Bill seeks to chill cities' 'abusive' enforcement of motor vehicle registration laws
SALT LAKE CITY — The good news is no one cuts Salt Lake City Police Chief Chris Burbank any slack in the city's strict enforcement of motor vehicle registration laws.
Last year, Burbank received four citations from the Salt Lake City Public Services Compliance Department, which is not under the police department. Burbank received one citation because a decal on his license plate was faded.
The bad news, state lawmakers said, is the chief's experiences are indicative of enforcement practices Sen. Todd Weiler, R-Woods Cross, says are "harassing and abusive."
SB137, sponsored by Sen. Daniel Thatcher, R-West Valley City, would prohibit a local government from enacting ordinances or leveling fines that conflict or are more stringent than state motor vehicle registration requirements.
"I hope this bill sends the message this won't be tolerated," Thatcher said.
The bill passed the Senate unanimously Thursday. Weiler said if he does not observe a course correction on the part of municipalities, he may return in the 2014 legislative session with amendments to allow people who are harassed in this manner to seek civil damages.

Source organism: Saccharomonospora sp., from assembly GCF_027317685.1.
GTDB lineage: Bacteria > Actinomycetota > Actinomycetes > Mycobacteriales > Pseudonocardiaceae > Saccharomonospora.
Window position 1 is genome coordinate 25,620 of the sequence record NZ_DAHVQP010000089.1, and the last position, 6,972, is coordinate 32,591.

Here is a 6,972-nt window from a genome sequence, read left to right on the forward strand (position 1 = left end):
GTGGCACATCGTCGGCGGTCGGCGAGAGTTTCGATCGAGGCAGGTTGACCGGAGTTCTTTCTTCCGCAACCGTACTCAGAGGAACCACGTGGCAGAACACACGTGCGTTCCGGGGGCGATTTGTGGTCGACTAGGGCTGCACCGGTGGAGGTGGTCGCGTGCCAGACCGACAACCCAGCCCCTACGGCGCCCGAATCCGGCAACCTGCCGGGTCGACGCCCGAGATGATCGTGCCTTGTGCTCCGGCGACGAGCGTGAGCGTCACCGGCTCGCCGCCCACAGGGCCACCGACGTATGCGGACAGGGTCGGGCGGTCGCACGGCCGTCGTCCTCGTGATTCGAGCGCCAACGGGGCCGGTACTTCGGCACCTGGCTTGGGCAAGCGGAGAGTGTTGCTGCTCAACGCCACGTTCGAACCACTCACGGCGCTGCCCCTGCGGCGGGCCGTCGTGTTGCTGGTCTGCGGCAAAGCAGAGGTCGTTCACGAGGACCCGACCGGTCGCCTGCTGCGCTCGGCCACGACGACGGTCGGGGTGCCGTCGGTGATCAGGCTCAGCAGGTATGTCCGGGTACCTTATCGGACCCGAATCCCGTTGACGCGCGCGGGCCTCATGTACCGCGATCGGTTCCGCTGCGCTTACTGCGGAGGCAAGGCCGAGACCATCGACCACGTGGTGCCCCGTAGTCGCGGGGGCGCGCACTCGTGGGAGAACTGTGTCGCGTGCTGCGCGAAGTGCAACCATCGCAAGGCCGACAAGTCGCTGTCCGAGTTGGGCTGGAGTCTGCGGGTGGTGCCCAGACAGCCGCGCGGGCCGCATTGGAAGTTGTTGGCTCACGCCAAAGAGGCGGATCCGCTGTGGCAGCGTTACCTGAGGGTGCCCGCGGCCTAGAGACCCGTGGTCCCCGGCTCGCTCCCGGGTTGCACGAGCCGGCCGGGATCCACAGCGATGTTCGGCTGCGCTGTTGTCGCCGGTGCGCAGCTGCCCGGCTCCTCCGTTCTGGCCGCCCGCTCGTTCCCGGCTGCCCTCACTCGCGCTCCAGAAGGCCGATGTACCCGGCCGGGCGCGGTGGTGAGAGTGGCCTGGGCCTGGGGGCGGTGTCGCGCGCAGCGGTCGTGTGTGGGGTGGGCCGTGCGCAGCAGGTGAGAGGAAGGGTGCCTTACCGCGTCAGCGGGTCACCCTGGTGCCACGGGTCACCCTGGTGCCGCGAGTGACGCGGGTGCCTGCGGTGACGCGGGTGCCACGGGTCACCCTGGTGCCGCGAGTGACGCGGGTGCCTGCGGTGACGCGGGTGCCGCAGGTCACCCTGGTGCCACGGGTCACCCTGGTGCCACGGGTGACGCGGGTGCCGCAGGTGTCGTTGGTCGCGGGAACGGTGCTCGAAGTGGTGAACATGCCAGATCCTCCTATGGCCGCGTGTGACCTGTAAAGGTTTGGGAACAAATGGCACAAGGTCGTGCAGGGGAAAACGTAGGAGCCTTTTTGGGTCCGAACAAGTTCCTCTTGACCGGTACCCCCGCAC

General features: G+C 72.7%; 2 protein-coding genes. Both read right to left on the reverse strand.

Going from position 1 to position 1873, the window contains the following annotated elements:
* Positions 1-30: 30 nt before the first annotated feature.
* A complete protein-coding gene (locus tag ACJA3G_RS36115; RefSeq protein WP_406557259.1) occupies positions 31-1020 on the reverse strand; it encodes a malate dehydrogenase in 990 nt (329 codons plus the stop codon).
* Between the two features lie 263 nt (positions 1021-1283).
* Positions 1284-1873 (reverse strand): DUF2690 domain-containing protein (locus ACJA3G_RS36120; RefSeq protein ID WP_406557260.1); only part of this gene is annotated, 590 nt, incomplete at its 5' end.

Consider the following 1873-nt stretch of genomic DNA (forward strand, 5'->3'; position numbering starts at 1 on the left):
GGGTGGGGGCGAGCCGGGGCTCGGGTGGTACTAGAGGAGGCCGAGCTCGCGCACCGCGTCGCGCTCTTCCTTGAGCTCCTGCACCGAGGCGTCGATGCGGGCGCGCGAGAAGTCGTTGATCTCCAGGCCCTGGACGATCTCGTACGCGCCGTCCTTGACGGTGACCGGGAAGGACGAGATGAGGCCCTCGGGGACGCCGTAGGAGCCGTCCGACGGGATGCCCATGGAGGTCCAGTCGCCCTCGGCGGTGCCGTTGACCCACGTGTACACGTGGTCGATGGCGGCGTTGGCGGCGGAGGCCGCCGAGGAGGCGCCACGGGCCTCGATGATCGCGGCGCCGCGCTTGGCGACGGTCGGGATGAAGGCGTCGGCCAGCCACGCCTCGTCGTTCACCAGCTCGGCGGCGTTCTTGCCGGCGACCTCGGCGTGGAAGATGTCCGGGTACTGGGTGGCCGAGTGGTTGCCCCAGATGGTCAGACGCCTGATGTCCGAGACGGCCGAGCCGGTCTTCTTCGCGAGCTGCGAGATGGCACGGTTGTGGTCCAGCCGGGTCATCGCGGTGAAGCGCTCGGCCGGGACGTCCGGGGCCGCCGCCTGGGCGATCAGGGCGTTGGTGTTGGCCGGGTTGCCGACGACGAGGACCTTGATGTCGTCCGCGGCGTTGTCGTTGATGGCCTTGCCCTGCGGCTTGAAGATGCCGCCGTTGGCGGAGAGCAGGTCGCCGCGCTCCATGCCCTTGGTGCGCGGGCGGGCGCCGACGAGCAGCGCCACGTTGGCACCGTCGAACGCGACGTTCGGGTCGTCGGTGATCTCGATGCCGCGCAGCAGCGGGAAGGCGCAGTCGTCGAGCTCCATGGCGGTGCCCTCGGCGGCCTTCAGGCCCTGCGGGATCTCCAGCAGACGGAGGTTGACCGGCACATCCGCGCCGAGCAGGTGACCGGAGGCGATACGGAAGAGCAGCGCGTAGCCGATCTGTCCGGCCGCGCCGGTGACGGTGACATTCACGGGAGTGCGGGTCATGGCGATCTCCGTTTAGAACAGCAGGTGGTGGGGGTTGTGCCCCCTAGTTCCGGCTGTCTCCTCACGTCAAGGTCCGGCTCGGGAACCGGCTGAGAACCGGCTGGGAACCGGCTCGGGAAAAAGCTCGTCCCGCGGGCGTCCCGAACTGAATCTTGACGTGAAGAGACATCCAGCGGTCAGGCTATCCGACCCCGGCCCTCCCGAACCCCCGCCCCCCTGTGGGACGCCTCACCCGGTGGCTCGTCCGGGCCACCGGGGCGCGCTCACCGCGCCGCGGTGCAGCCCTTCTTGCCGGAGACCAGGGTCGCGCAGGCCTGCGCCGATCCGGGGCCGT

"The Legislature is taking this very seriously," Weiler said.
- Hillcrest students, others show support for...
- Lindsey Stirling reflects on global audience,...
- New details in court reveal alleged shooter...
- Sen. Orrin Hatch calls HBO story on dietary...
- Harley rider killed in accident identified
- Despite rain, Utahns still have plenty of...
- Mia Love pushing higher education act
- Report: Millennials in Utah mirror dropping...
- How do Utah wages stack up nationally? 50
- Koch brothers group launches Utah chapter 42
- First prison relocation open house... 38
- Congressional delegation not impressing... 32
- Legalize medical marijuana? Utahns... 28
- S.L. City Council, mayor seek... 28
- Prosecutors file new charge against... 20
- Utah's air pollution problem: What does... 17